Recently, AOL released three months of search query records of 650,000 users.
The released search data exposed the intimate/private life of these individuals and is definitely an embarassment to them.
Who is the real culprit? Is it the search engine, ISP or the browser?
Whosoever is the culprit, don’t ever let this happen to you..
Here are a few tips to shield yourself from any such data leaks:
1. To view sites anonymously, use http://anonymouse.org/
Doesn’t matter what browser you use, you can use anonymouse.org to access sites without leaving any footprint inside your browser.
Anonymouse filters all personal data at a request and places the request afterwards again to the target server (instead of the user). After the anonymization of the target-servers response (the most difficult part) the anonymized response is sent back to the user.
2. Block sites which you think are recording your search habits..
Of all the sites that you visit, identify the ones who have access to your *secret* life (first and foremost in that list would be the search engines, and email applications)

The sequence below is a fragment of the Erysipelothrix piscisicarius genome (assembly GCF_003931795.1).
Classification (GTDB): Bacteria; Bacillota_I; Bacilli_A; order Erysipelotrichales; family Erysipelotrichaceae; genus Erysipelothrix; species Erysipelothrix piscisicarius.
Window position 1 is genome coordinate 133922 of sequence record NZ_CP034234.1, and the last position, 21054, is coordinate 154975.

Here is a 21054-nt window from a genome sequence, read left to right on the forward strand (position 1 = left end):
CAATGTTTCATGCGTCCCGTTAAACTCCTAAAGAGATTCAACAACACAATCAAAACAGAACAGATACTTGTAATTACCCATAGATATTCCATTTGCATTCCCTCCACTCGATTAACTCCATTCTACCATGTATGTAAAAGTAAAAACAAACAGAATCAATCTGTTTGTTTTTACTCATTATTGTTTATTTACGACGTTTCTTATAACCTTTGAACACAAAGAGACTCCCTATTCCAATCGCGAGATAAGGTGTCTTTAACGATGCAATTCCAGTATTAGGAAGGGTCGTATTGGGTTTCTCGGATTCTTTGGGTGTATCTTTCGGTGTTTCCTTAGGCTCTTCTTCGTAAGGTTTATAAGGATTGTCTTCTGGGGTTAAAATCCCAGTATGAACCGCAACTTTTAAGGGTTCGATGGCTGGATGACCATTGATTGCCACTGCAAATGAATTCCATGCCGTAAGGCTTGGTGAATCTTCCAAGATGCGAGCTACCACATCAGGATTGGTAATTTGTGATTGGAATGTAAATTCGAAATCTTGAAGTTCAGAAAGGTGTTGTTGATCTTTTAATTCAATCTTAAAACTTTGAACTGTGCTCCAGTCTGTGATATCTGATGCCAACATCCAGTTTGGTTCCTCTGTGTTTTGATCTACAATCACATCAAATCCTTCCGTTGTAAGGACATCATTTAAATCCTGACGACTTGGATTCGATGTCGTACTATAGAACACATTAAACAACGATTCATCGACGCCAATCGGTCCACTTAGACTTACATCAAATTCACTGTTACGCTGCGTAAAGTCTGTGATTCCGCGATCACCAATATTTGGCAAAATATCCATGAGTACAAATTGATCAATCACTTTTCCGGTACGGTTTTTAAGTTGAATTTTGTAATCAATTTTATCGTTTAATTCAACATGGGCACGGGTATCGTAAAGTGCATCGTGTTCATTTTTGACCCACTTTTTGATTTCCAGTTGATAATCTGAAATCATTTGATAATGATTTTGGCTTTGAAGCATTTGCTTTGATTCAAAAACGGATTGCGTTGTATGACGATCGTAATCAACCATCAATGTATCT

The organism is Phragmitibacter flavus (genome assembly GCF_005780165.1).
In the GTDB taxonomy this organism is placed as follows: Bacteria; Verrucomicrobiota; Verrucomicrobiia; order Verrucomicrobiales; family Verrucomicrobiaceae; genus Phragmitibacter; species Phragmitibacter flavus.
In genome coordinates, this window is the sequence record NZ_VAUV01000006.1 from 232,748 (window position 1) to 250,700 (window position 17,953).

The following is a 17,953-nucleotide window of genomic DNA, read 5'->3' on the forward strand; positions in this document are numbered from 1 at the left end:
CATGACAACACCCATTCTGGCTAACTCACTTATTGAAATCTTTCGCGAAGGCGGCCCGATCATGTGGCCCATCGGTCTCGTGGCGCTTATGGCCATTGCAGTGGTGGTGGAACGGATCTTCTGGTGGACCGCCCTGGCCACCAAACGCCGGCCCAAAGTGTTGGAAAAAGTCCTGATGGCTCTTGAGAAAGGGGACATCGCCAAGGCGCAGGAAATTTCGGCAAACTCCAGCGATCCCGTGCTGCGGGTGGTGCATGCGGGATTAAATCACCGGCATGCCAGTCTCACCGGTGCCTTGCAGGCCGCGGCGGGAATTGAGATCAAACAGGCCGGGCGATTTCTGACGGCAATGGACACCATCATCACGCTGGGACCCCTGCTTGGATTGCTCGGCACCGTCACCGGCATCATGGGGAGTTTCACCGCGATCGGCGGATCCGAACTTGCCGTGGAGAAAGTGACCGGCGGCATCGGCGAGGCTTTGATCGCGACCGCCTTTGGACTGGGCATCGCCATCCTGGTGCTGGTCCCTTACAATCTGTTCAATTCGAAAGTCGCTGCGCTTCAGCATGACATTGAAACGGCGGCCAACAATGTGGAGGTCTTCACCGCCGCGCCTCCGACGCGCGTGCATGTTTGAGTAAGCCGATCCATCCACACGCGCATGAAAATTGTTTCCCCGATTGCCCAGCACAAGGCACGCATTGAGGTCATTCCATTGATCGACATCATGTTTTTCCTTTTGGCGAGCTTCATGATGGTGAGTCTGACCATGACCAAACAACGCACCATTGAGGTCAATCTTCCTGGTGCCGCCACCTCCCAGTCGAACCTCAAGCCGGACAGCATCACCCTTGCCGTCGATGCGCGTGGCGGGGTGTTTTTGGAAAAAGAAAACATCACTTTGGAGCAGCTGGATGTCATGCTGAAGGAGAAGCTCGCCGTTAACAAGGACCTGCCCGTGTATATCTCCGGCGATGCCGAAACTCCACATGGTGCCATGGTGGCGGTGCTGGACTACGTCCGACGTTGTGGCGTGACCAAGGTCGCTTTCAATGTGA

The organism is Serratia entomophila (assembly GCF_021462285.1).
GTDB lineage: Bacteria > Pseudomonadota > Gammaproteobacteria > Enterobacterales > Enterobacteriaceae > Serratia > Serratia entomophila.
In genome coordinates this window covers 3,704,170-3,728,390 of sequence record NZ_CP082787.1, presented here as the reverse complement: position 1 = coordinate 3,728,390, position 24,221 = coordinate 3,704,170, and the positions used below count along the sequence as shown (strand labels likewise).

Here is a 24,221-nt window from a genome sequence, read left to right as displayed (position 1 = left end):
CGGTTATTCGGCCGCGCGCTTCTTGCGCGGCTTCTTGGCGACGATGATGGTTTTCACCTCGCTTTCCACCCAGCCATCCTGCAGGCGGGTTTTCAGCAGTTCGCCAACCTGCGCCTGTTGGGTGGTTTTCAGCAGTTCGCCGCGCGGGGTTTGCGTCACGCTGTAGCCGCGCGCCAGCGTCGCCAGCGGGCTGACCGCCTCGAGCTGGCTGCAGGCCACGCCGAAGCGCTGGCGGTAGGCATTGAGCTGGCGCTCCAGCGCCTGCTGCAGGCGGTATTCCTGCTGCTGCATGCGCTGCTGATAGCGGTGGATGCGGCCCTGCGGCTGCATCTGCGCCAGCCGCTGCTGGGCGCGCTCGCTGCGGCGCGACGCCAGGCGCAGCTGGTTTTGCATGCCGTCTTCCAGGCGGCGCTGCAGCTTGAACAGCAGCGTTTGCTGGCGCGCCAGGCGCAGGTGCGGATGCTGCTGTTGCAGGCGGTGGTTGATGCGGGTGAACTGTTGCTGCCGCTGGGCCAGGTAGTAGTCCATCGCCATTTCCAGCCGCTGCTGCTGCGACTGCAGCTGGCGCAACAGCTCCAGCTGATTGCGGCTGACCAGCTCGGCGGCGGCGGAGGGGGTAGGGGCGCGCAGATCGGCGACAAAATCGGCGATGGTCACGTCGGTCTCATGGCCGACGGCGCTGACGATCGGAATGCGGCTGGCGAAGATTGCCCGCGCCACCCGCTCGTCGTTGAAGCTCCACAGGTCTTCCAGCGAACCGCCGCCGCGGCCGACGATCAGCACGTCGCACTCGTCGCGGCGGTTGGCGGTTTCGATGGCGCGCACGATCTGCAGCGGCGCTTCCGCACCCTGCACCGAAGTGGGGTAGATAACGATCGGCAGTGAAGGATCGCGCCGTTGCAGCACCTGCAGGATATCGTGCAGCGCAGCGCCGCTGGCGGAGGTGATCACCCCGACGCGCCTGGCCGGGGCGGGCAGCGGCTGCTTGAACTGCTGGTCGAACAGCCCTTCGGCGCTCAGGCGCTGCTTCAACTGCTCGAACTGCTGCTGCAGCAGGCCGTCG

In order to block these sites from storing cookies in your browser, follow the following steps:
IE users: navigate to Tools/Options, checkout the privacy tab. Add sites which you want to block.
Mozilla users: Go to Tools/Options/Privacy tab, Click on “Exceptions” button and add sites whose cookies are a threat to your privacy.
Although its not as feature-rich as other browsers, Browzar’s unique benefit is that it
doesn’t store (atleast claims to) user’s browsing related data. No Auto-Complete, No
installation needed, no Registration reqd. Browzar automatically deletes Internet caches,
histories, cookies, and auto-complete forms..
Web 3.0Log did a review of Browzar and according to them, Browzar is fake and full of
adware. Browzar, in response to the allegations admits that there are bugs in the product
and they are fixing them. More here
Compared to Browzar, EverPrivate looks far more stable and safe option for anonymous
“EverPrivate is a set of Web-based tools that includes an anonymous browser, eraser, and complimentary services to let users hide their IP addresses and wipe out their Web histories. When users log onto the EverPrivate browser, their activity logs register every click as “everprivate.com,” and cookies and cache are wiped clean”
EverPrivate uses web-based proxy and prepends the URL, which looks like:
Filed Under: AOL Data Leak, browzar, anonymouse, everprivate